The country’s foreign exchange reserves increased by $ 3.913 billion to reach $ 588.02 billion in the week ended April 30, 2021, according to RBI data on Friday.
During the previous week ended April 23, reserves had increased by $ 1.701 billion to $ 584.107 billion. The forex kitty had reached a lifetime high of $ 590.185 billion in the week ended January 29, 2021.
During the reporting week ended April 30, 2021, the increase in reserves was due to an increase in foreign currency holdings (FCA), a major component of overall reserves.
FCAs rose from $ 4.413 billion to $ 546.059 billion, according to weekly data from the Reserve Bank of India (RBI).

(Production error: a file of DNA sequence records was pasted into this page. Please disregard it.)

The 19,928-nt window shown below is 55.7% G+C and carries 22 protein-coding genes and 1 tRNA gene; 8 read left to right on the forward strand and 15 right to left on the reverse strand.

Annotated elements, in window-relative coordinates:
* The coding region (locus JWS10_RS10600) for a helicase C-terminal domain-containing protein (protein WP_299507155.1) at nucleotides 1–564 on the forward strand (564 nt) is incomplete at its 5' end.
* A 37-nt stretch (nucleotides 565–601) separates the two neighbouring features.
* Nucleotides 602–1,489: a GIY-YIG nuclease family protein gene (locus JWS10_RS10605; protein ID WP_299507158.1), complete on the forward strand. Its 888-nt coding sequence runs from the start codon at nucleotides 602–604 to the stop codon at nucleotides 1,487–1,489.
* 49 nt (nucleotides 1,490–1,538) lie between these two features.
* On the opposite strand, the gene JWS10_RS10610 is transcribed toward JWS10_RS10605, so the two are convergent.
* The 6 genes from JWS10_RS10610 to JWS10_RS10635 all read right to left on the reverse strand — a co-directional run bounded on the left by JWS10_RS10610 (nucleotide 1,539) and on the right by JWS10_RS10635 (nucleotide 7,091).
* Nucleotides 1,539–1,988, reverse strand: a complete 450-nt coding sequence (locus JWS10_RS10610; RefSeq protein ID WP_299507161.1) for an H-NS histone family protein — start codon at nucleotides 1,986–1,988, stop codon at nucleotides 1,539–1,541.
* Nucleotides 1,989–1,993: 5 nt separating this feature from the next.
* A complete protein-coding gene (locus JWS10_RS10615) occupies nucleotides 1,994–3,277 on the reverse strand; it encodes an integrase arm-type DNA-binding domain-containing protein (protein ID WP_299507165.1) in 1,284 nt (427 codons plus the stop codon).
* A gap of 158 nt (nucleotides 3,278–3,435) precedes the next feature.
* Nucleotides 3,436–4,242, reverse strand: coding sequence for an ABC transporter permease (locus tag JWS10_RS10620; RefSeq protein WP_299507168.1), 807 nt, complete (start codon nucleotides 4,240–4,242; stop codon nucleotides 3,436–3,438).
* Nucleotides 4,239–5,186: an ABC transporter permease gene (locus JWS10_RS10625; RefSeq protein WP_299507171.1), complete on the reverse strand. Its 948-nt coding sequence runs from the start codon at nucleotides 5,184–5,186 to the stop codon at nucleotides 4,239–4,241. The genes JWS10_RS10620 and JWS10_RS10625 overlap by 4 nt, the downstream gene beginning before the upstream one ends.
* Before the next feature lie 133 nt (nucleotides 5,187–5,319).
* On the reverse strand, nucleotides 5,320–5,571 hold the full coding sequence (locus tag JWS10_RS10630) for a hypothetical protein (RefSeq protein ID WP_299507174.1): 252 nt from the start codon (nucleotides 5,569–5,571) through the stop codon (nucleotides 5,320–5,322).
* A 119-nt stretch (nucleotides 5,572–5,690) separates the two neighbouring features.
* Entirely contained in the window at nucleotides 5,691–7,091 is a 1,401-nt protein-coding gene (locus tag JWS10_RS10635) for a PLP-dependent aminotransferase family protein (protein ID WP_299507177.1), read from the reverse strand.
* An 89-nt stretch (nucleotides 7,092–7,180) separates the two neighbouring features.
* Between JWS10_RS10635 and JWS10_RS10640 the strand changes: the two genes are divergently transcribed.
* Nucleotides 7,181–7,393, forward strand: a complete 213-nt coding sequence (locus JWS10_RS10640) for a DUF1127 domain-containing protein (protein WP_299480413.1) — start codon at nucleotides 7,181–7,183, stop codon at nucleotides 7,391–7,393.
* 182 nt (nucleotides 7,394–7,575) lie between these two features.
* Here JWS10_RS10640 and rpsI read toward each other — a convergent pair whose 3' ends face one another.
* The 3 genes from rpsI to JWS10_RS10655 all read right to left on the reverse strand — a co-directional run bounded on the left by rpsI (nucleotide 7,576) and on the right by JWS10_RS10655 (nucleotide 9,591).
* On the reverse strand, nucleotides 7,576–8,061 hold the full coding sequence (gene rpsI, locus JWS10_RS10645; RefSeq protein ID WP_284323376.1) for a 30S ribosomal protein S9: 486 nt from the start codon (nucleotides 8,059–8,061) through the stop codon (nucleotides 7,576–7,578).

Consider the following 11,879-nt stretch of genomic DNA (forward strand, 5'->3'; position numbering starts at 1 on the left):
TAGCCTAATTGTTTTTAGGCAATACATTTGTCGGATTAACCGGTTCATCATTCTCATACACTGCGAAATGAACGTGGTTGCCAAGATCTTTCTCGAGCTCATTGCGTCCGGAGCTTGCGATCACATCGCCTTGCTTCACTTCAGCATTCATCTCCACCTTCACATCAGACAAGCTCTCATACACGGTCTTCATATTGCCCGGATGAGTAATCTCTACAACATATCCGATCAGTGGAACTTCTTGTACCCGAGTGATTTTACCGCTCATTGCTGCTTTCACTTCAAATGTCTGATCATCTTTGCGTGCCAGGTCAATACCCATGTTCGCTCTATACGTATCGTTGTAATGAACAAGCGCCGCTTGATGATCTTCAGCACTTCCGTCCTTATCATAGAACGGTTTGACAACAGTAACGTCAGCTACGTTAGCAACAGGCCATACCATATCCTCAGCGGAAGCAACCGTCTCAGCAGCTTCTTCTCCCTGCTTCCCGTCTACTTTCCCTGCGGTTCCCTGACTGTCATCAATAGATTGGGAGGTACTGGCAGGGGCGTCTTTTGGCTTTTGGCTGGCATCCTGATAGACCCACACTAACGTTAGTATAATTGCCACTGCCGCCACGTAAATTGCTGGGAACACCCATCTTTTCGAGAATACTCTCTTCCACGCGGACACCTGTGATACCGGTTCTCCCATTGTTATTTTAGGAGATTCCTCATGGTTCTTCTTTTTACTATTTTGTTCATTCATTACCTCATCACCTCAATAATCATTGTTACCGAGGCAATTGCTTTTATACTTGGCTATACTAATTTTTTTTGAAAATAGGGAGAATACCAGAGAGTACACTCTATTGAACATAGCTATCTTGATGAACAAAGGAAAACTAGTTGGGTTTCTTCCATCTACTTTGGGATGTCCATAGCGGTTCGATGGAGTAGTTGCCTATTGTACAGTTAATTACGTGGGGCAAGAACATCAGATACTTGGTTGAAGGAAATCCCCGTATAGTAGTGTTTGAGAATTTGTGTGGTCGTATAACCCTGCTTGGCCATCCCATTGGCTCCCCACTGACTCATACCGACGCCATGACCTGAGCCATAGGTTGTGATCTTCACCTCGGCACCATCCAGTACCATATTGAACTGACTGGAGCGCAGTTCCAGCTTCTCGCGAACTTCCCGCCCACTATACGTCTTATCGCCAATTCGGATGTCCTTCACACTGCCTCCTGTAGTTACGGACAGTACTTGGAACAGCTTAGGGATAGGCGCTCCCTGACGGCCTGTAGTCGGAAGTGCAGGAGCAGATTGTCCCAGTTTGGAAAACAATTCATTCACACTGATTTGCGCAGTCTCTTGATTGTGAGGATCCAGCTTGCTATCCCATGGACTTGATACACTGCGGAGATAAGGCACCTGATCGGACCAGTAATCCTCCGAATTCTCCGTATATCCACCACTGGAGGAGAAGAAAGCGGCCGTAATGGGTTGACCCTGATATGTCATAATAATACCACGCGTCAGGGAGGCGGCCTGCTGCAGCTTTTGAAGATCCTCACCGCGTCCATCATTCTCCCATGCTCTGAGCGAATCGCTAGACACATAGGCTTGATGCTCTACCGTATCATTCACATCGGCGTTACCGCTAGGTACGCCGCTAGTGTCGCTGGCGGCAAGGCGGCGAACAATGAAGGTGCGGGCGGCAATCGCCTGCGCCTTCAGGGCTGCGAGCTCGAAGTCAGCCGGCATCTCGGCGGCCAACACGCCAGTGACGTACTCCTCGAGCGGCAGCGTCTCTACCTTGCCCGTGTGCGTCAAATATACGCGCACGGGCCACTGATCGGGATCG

Expressed in dollars, foreign currency assets include the effect of the appreciation or depreciation of non-US units such as the euro, pound and yen held in foreign exchange reserves.
Gold reserves declined from $ 505 million to $ 35.464 billion in the reference week, according to central bank data.
Special Drawing Rights (SDRs) with the International Monetary Fund (IMF) increased from $ 3 million to $ 1.508 billion.
The country’s reserve position with the IMF increased from $ 2 million to $ 4.99 billion in the reference week, the data showed.
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